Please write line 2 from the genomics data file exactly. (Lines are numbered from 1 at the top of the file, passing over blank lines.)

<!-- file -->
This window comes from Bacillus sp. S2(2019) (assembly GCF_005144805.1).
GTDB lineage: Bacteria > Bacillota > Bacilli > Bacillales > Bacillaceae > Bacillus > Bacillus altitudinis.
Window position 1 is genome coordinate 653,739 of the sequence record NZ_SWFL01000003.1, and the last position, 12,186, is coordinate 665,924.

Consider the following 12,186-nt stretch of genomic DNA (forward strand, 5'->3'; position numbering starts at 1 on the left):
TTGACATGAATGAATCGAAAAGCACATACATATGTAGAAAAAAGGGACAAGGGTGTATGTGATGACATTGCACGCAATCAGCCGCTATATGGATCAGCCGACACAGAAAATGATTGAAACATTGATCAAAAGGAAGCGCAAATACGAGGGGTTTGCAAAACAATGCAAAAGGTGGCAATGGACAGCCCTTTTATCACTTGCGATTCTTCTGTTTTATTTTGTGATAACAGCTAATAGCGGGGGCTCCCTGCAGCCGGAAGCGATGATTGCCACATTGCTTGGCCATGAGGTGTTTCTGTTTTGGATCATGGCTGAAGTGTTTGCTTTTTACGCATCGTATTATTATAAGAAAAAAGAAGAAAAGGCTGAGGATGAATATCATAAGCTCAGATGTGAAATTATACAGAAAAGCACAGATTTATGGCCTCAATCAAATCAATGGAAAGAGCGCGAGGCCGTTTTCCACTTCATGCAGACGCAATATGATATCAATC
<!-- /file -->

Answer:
GTDB lineage: Bacteria > Bacillota > Bacilli > Bacillales > Bacillaceae > Bacillus > Bacillus altitudinis.